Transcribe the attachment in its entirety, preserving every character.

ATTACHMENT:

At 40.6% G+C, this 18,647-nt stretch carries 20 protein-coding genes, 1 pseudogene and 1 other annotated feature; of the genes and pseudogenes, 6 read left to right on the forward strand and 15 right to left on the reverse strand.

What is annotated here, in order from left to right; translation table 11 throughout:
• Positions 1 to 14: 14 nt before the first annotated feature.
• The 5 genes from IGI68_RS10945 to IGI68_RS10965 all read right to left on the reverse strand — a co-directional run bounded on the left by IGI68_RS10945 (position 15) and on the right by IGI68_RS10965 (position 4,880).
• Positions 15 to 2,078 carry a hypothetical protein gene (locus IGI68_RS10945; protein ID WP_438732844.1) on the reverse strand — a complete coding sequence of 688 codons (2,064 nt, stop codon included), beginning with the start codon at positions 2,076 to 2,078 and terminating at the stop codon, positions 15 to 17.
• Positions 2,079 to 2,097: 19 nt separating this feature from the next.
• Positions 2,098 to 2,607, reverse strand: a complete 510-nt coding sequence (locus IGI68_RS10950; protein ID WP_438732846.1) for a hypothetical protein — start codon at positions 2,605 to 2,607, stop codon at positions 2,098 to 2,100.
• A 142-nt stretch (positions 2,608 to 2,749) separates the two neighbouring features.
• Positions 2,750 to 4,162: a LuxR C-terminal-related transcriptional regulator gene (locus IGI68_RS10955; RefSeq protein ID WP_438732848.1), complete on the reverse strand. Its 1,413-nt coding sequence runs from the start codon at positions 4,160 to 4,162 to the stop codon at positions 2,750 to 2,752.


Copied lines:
At 40.6% G+C, this 18,647-nt stretch carries 20 protein-coding genes, 1 pseudogene and 1 other annotated feature; of the genes and pseudogenes, 6 read left to right on the forward strand and 15 right to left on the reverse strand.

What is annotated here, in order from left to right; translation table 11 throughout:
• Positions 1 to 14: 14 nt before the first annotated feature.
• The 5 genes from IGI68_RS10945 to IGI68_RS10965 all read right to left on the reverse strand — a co-directional run bounded on the left by IGI68_RS10945 (position 15) and on the right by IGI68_RS10965 (position 4,880).
• Positions 15 to 2,078 carry a hypothetical protein gene (locus IGI68_RS10945; protein ID WP_438732844.1) on the reverse strand — a complete coding sequence of 688 codons (2,064 nt, stop codon included), beginning with the start codon at positions 2,076 to 2,078 and terminating at the stop codon, positions 15 to 17.
• Positions 2,079 to 2,097: 19 nt separating this feature from the next.
• Positions 2,098 to 2,607, reverse strand: a complete 510-nt coding sequence (locus IGI68_RS10950; protein ID WP_438732846.1) for a hypothetical protein — start codon at positions 2,605 to 2,607, stop codon at positions 2,098 to 2,100.
• A 142-nt stretch (positions 2,608 to 2,749) separates the two neighbouring features.
• Positions 2,750 to 4,162: a LuxR C-terminal-related transcriptional regulator gene (locus IGI68_RS10955; RefSeq protein ID WP_438732848.1), complete on the reverse strand. Its 1,413-nt coding sequence runs from the start codon at positions 4,160 to 4,162 to the stop codon at positions 2,750 to 2,752.